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A prime number is an integer greater than 1 that has no divisors other than 1 and itself.

List of notable prime numbers Edit

  • 2 is the smallest prime and the only even prime.
  • 3 is the only number that is both a Mersenne prime and a Fermat prime.
  • 5 is the second Fermat prime.
  • 7 is the second Mersenne prime.
  • 17 is the third Fermat prime.
  • 31 is the third Mersenne prime.
  • 101 is the smallest 3-digit prime. It's also a twin prime with 103. 101 is also a palindromic prime.
  • 113 is a number following 112 and preceding 114. This number is prime.
  • 163 is the largest Heegner number.
  • The number 257 is a Fermat prime \(2^{2^3}+1\).
  • 541 is the 100th prime.
  • The number 563 is the largest known Wilson prime.
  • A method for generating a sequence of primes is to start with 1, then choosing the smallest prime successor of a multiple of the previous number in each step. The compositeness can be easily certified by Fermat or Miller-Rabin, and the primality by Pratt. The resulting sequence starts with 1, 2, 3, 7, 29, 59, 709, … (OEIS A061092).
  • 719 is a prime number. As 119, 121 and 721 are all composite, it is the only 3-digit factorial prime.
    • It is also the number of hours in a 30-day month (April, June, September or November) containing a spring DST transition.
  • The number 1,093 is the smallest Wieferich prime.
  • The number 3,511 is the largest known Wieferich prime.
  • 7,919 is the 1,000th prime.
  • The number 16,843 is the smallest Wolstenholme prime.
  • \(65,537=2^{2^4}+1\) is the largest known Fermat prime.
  • 148,091 is the largest known number n for which both F(n) and L(n) are probable prime numbers.
  • The number 262,657 is one of only four known Mersenne–Fermat primes, which are neither Fermat nor Mersenne primes.
  • By fitting the least-degree polynomial to the first n odd primes, one can attempt to guess the (n + 1)-st odd prime, but this will give almost always incorrect results, which can be prime or composite, and positive or negative. The absolute value of the first negative prime obtained in this way is equal to 281,581.[2]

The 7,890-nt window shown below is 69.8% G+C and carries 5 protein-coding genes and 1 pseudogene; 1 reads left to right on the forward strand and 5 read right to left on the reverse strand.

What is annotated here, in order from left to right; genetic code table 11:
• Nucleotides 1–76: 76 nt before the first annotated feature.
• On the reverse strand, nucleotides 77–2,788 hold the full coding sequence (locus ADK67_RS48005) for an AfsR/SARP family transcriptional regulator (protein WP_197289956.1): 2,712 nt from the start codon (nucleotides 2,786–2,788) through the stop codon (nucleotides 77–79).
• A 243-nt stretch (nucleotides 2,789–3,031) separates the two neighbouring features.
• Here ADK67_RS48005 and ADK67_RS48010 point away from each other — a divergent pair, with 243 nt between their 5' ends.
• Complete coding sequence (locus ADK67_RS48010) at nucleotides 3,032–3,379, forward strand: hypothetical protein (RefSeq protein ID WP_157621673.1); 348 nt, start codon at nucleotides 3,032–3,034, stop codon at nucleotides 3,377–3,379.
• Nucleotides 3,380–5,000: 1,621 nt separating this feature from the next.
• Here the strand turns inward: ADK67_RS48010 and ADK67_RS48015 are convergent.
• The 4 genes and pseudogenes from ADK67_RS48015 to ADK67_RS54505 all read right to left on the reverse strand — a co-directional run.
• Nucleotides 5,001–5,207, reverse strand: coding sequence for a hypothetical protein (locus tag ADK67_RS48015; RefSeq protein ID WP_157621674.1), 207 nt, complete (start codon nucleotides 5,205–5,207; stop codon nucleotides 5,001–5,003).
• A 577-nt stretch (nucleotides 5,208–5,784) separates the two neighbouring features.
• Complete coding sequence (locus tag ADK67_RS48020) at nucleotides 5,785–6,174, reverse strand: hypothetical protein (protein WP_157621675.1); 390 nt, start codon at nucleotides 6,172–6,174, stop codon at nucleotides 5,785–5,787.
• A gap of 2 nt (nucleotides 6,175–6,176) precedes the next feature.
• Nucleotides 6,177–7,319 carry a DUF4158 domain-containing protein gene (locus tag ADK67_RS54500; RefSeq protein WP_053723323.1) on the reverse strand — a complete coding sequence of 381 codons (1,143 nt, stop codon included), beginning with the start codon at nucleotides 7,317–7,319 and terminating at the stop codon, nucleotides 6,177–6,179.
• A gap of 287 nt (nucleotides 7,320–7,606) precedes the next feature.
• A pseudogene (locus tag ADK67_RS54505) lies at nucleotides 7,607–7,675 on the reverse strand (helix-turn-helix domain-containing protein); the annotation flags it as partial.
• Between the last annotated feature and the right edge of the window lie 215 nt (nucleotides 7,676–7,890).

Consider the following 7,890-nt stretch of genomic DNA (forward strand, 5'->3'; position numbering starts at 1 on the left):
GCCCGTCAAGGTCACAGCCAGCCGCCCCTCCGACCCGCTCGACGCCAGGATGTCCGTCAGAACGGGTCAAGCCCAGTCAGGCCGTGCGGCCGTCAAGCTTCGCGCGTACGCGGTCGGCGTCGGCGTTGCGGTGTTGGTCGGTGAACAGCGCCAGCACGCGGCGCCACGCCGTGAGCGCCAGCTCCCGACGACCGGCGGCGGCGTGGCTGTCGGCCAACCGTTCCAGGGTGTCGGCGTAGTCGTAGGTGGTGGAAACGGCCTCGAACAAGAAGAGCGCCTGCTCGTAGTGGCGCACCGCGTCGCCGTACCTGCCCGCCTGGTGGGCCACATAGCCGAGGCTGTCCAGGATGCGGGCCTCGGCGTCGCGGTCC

• 999,983 is the largest prime number smaller than 1,000,000; and, as such, the largest Class 1 number to be prime.
  • 1,000,003 is the smallest prime number larger than 1,000,000; and, as such, the smallest Class 2 number to be prime.
  • The number 2,124,679 is the largest known Wolstenholme prime.
  • The number 982,451,653 is the 50,000,000th prime number.[4]
  • The number 4,432,676,798,593 is one of only four known Mersenne–Fermat primes, which are neither Fermat nor Mersenne primes.
  • The number 29,996,224,275,833 is the 1,000,000,000,000th prime number.[5]
  • 9,007,199,254,740,881 is a positive integer equal to \(2^{53} - 111\). It is notable in computer science for being the largest prime number which can be represented exactly in the double floating-point format (which has a 53-bit significand).
  • 10100+267 is the first prime after a googol. This number has been named as "gooprol".
  • The number \(\frac{10^{1,031}-1}{9}\) is the the largest known base 10 repunit prime.
  • The number \(\frac{2^{3,481}-1}{2^{59}-1}\) is one of only four known Mersenne–Fermat primes that are neither Fermat nor Mersenne primes.
    • Both of the last two primes have 1,031 digits, and start with the digit “1”.
  • The number 1010,006+941,992,101×104,999+1 is the largest known emirp.
  • The number 2,618,163,402,417×21,290,000-1 is the largest known Sophie Germain prime.
  • The numbers 2,996,863,034,895×21,290,000±1 are the largest known twin primes.
  • The number 277,232,917-1 is the largest known prime.

Decimal expansions Edit

For \(\frac{2^{3,481}-1}{2^{59}-1}\):

13324323309828620642589590565533923081483782150370704217672886885162756499559745515820505025366633291782689824970508202932981177480858933989443161914437860223829486481498201271806160710212419319981647591766471221549778791249081428838239687282350328447116067333733212653644768614482418519392989453221962115799024522405104498901459713737808685662443413595655349375239048341550958241450638814760944590236658374229179290977642222726256754317985049014925694253475958911625949983248927943732325461584057736439218050753700932773508299940797760652182226128976123104989251256067036990378850337686156071082494239176664863922935977210027442841831990203885909738423666863072782748227328328682294854519033727328136521782531700308411697804383954107548151069972793277926158786752065849297036891260767326465784518800758457811377420171439984071715181951117763117140248357060929148011779659503510742142318403354432945158174149891228101860550295710148830648133189336855311682287121680507578718514924229191266447187940645267114826510722293606459113473

See also Edit

Sources Edit

  1. https://en.wikipedia.org/wiki/113_(number)
  2. OEIS A140118
  3. http://primes.utm.edu/~caldwell/curios/page.php/281581.html
  4. http://primes.utm.edu/lists/small/millions/
  5. http://primes.utm.edu/nthprime/